Happiest Place


When Walt Disney set out to establish the original Disneyland in California in the early 1950s, he aimed to create “the happiest place on earth”. The company that carries his name still has that ambition for all its theme parks around the world, 11 at last count with the twelfth, in Shanghai, set to open next month.

The present generation of Disney executives have carried Walt’s ambition to extraordinary lengths. In 2014 (the last full year for which figures are available) Disney operated all of the top 10 theme parks in the world. Hong Kong was at number 15 that year with 7.5 million visitors, just behind Ocean Park at 13 with 7.8 million. No doubt Shanghai will be a huge success also, and it would not be surprising if attendance in its first full year propelled it into the top 10 worldwide.

The opening of Shanghai Disneyland, and the dip in tourist numbers visiting Hong Kong in 2015 which was reflected in visitor numbers at our two parks, has led some to worry about future prospects of our Disneyland. I think those fears are overblown. Let us put matters in perspective.

First, it was an extraordinary achievement for Hong Kong, a city of just over seven million people, to have no fewer than two theme parks in the world top 15. Although attendance at both fell last year, and the Disney park went into the red, the main cause as we all know was the steep fall in the number of mainland visitors to Hong Kong. Our community has a big job to do turning round the antagonism of some towards mainlanders which has contributed to this decline. Hongkongers are pragmatic people, I am confident common sense will prevail and a smoother relationship can be achieved. The philosophy of our tourism industry has always been to welcome all visitors from everywhere.

Second, many people have forgotten the detail of the original deal between the Hong Kong SAR Government and the Walt Disney Company which led to construction of the park. At Disney’s request, the land lease for the site runs for 100 years from 1999 when the land grant was executed (technically 50 years plus a guaranteed right of renewal for a further 50). The deal covers potentially three theme parks: the one we have; a second on an adjacent site which the joint venture company has the right to buy; and a possible third on a site to the south in respect of which the company has first right of refusal. What we had on opening in 2005 was less than half of the first park, and the company has been busy in the 10 years since then filling out the park towards its full potential, a process that is ongoing. A new attraction based on the Iron Man character will open later this year.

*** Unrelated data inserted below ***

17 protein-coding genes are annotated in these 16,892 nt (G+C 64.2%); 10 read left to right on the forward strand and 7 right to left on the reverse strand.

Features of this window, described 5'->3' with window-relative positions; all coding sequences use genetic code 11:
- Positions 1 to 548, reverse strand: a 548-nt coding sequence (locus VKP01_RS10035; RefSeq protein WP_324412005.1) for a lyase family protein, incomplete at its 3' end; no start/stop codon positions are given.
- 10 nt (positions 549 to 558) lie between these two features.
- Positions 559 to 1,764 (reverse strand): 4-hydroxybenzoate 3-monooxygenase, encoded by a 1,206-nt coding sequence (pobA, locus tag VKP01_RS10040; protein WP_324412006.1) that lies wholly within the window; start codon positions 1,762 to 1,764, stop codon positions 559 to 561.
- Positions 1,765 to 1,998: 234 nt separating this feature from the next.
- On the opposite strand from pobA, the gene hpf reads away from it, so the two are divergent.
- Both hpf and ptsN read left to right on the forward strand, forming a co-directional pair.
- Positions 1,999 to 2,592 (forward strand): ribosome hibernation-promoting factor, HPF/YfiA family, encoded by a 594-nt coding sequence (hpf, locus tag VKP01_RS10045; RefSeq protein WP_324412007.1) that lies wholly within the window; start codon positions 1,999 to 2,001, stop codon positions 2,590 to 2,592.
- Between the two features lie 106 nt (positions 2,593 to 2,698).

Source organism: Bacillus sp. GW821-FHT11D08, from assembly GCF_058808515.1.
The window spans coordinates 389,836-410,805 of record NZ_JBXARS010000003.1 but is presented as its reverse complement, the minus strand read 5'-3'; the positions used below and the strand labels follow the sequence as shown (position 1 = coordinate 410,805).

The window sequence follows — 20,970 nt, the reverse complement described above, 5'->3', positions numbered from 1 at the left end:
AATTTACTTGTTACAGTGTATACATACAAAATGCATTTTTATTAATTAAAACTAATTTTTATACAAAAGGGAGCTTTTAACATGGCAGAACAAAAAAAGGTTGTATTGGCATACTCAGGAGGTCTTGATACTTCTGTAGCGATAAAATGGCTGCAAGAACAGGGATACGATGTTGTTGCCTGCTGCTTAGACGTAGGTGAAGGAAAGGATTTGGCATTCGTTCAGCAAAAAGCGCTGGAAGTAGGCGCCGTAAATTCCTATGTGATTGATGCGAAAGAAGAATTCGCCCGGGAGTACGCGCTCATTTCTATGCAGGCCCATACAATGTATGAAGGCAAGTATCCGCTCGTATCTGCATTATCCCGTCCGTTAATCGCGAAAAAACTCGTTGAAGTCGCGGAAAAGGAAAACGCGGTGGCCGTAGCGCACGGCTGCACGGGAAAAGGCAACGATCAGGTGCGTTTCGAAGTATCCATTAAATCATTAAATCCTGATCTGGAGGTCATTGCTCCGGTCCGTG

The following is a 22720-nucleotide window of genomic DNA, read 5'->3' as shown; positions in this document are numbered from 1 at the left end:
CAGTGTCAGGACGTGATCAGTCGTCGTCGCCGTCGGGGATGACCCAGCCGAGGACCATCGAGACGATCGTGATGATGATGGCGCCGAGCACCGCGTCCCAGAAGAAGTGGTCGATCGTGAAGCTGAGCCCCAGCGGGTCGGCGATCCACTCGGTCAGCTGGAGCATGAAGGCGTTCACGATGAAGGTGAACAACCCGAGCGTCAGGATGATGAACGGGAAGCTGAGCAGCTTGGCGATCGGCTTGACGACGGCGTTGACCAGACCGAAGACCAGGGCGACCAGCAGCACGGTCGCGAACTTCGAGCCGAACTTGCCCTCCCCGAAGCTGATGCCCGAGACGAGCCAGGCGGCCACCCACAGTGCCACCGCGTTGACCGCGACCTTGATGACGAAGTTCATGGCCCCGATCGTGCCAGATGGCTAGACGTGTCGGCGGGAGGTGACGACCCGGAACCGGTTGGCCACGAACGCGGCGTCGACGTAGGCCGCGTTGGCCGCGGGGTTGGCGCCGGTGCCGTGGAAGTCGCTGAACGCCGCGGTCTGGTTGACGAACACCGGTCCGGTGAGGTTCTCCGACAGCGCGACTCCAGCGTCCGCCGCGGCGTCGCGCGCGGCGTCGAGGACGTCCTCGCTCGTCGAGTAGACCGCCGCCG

Will Shanghai steal our business? Some commentators have cast doubt on the company’s commitment to the Hong Kong park. If Disney can have six successful parks in a country of 320 million (two in Anaheim, four in Orlando) it can certainly have two in a country of 1.3 billion. And why ask for 100 years if you plan to cut and run after just 10? I have visited all 10 of Disney’s overseas parks and will certainly go to the Shanghai one as soon as the inevitable teething problems have been sorted out (and – dare I say it – queueing habits have improved). But every year I buy a premium annual pass to the Hong Kong one, in my mind the best in the world.

I cannot and should not pretend to be neutral on the subject of Disney generally and Hong Kong Disneyland in particular. As many people know, I was the lead negotiator for the Hong Kong SAR government in the discussions which led to the creation of our park. What many people may not know is that ever since I was a small boy at primary school in England my nickname has been Mickey Mouse. Some think the nickname was one of the consequences of the talks. I have always suspected the truth to be the other way round: I was appointed as lead negotiator by then financial secretary Donald Tsang because of my nickname. The combination gave rise to some excellent cartoons. My favourite was a scene where the two of us were waving butterfly nets trying to capture the two most famous Disney characters with the caption “Mickey and Donald in pursuit of … Mickey and Donald”


 
Mike Rowse
email: mike@rowse.com.hk